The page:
Interview: David Brookover

It was through a channel on YouTube, known as the Art of Photography, that I was introduced to the work of David Brookover. Despite all of the praise he was given – especially since he is using printing techniques that very few people use in the modern age – I simply did not see the hype. That was the case for a few months: I would go onto his website once or twice without once being overly impressed by his work. The only aspect of his work that I liked was it being in black and white. However, when I found myself out west in Jackson, Wyoming, my view on his work changed. From the moment I stepped into his gallery – by accident, without knowing who the hell he was – I was truly blown away. And I cannot stand that I was within his gallery at the same time as him (this would have been obvious to me had I paid attention to his website more) and did not speak a word to him. Regardless, I was able to shoot him an email that same day asking for an interview with him. So here we go…

David Brookover

Large Format Landscape Photography

Tell us a little about yourself (who you are, where you are based, what you shoot, etc.)

My name is David Brookover. I`m a professional photographer/gallery owner based in Jackson Hole, WY. I moved to JH in 2001 from Tokyo and opened the Brookover Gallery near the town square. We have been in business here for the last 16 years specializing in platinum/palladium, silver gelatin, photogravure other traditional, historical processes. The majority of my landscapes have been captured using 8x10 view cameras and more recently including digital cameras.

Where did you grow up? Has your childhood affected your photography at all?

I grew up on a dairy farm in Kansas until the 5th grade. My world was filled with walking and watching storms come and go. I was surrounded by space and endless hillsides. My sojourn really began there and each journey can be traced back to the adventures of my youth.

How did you get into landscape/film photography?

I began photographing landscapes seriously in 1988. At that time stock photo agencies were a viable way to make money and travel the world so I spent a lot of time capturing images for a few agencies in Japan where I lived. Over time I moved from 35mm to medium format then to large format as my taste and vision changed.

How do you make most of your money?

I make my money through print sales at our gallery in Jackson Hole. We are open throughout the year with the exception of a couple of weeks in Nov. and April.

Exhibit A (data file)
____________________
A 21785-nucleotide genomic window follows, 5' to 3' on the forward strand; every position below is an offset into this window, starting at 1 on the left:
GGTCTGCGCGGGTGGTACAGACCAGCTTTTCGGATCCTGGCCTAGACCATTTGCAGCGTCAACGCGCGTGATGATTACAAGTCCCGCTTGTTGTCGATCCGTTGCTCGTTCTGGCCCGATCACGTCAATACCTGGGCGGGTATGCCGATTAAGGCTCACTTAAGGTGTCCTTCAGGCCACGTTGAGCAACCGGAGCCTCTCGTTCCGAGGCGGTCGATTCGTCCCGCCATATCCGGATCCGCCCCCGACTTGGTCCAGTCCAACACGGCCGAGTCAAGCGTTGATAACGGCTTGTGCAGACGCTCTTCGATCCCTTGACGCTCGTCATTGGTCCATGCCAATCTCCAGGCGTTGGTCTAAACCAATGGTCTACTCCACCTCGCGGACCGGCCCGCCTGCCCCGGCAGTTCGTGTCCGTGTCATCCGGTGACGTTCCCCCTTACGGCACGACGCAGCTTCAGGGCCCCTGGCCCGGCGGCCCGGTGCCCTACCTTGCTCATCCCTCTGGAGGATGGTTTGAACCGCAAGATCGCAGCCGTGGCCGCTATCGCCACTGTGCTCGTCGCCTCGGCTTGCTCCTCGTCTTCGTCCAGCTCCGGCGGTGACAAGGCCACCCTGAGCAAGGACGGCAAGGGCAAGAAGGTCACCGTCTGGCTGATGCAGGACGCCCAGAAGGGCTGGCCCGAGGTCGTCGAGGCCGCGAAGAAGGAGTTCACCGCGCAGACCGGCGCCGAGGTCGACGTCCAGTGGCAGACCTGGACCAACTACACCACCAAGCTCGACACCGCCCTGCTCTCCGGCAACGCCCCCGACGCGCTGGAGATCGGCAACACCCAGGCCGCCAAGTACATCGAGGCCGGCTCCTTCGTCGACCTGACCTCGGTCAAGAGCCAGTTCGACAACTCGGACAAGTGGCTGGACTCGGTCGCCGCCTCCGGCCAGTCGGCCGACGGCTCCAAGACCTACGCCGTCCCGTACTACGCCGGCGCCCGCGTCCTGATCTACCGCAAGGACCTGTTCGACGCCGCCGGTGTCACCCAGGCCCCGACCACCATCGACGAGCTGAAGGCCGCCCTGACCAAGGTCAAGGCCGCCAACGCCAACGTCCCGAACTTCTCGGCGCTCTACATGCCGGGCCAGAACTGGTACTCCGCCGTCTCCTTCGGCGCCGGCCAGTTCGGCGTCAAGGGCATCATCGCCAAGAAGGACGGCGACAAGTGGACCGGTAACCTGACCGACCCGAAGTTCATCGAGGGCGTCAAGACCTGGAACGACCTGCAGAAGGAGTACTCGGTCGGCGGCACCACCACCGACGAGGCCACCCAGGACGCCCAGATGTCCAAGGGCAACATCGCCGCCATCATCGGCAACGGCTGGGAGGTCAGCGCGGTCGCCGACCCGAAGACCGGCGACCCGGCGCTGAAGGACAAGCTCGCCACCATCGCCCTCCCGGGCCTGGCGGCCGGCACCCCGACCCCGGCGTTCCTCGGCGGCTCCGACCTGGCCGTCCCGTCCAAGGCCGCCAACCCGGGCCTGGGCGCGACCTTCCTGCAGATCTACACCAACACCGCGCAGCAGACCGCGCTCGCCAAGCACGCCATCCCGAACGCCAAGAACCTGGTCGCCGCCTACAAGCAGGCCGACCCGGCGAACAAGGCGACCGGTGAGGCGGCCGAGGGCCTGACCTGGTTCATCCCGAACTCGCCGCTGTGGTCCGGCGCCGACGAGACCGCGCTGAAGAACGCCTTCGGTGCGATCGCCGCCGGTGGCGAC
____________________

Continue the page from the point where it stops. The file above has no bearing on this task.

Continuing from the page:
How do you stay unique in a world where (almost) everyone has a camera in their back pocket?

You stay unique by photographing what inspires and drives you. It may be love, intrigue or perhaps fear that motivates you but in the end, you have to feel it and dive into what is being demanded by it.

Tell us about your photography techniques and the post processing of your photos.

The majority of my work is printed using traditional darkroom techniques. The common scenario is first Ill get an image I like then decide as to which printing method would best suit the work. Then Ill travel and work with the person who specializes in that printing method. There we will work together until we are both satisfied with the final outcome. Its not a popular approach these days in our fast paced world but its still my desirable way to show what I do.

What is more important: social media presence or in-person interactions?

Hands down in person interaction. Social media can be a crutch or at best a vain attempt to get recognized but means little in the sales arena. People want to hear your story and see the work in person.

How important is having a good website?

In relation to our gallery websites are simply cyber brochures. They help when customers are thinking of a print they saw at a show or gallery but little more.

Do you have any opinion on art galleries? Should young artists strive to be in an exhibit?

If the gallery is well thought out and the images shown have depth and range it has a good chance in building a clientele base. If it's foundation is lean on experience it will be a difficult sell. Most collectors are far wiser than most photographers when it comes to art. They may not understand the technical jargon but they know whats good or more importantly whats not. As an artist you need to have very thick skin and be willing to listen to what they are asking and know yourself and your product through and through.

If you could only take one more picture, what do you think it would be of? How would you begin to make that decision?

Without a doubt a photograph of my wife Yuko and our dog Mocha together. Yuko has been my biggest fan for many years and Mocha by my side for the last 12 years.